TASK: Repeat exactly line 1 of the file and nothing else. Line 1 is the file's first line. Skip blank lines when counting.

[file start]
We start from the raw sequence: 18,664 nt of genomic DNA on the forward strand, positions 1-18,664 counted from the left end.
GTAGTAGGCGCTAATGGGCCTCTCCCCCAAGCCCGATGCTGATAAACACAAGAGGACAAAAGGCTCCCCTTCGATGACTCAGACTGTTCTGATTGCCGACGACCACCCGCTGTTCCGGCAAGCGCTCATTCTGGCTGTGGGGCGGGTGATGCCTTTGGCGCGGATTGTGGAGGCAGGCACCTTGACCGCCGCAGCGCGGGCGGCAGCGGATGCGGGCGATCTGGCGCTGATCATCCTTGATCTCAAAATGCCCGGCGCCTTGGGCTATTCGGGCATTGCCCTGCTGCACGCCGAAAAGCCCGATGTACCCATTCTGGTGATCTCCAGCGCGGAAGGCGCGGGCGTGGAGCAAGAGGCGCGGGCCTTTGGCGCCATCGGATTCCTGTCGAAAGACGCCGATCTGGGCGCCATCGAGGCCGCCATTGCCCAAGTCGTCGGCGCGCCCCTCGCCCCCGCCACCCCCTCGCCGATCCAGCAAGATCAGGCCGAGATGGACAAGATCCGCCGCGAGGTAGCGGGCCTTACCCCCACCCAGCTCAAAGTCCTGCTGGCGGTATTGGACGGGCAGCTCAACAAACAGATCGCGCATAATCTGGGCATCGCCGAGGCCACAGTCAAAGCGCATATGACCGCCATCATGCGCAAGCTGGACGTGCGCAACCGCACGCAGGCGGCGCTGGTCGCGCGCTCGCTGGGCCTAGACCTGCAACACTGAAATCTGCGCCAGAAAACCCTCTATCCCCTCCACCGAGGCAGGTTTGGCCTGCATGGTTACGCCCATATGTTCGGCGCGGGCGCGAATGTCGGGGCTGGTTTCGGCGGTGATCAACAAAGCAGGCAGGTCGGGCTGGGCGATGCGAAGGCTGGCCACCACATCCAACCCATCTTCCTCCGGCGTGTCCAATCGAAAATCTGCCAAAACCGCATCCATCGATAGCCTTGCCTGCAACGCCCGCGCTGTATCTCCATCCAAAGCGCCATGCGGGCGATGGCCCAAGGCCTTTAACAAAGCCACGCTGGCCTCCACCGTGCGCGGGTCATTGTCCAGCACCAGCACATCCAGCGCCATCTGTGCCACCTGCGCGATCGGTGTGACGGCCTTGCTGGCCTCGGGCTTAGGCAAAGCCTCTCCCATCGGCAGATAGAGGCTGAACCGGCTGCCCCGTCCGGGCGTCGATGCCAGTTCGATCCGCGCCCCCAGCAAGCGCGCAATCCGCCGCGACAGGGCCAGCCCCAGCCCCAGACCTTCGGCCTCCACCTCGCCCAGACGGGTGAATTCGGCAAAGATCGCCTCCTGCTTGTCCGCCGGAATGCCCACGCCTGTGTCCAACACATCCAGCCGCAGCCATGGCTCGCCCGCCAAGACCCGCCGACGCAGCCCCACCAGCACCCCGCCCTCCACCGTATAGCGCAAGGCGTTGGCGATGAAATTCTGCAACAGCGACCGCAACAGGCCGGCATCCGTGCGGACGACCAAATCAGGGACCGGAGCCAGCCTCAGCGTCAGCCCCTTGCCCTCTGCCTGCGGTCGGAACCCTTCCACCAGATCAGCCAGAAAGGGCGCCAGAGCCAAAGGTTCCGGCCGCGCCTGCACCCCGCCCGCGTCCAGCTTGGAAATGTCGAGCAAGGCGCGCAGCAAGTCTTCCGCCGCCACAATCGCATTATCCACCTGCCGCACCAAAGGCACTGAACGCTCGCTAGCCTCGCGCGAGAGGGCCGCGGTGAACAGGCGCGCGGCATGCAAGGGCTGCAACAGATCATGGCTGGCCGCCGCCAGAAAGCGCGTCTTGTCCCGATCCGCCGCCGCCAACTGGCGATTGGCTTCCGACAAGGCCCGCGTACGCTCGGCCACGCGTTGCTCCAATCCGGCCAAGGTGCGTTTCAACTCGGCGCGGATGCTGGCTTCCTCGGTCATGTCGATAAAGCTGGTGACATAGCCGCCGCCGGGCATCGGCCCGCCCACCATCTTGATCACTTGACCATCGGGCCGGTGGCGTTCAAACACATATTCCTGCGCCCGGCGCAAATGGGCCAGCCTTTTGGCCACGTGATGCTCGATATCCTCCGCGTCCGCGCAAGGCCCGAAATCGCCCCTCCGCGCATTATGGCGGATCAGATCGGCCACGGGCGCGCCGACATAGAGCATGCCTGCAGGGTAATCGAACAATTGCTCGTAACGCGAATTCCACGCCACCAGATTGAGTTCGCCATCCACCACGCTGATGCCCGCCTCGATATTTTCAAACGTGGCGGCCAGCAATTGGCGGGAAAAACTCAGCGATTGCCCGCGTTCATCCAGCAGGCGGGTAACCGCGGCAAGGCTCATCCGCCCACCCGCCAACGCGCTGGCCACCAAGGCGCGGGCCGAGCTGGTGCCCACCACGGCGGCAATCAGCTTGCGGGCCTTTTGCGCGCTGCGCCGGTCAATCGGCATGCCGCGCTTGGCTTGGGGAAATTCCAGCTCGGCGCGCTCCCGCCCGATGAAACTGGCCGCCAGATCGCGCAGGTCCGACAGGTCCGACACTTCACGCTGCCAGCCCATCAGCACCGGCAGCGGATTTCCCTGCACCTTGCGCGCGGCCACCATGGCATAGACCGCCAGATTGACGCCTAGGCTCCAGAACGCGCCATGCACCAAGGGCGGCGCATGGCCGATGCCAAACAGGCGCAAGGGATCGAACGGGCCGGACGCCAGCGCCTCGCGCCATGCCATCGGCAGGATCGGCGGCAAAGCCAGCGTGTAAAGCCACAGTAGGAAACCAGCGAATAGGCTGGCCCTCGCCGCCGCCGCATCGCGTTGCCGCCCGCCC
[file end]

We start from the raw sequence: 18,664 nt of genomic DNA on the forward strand, positions 1-18,664 counted from the left end.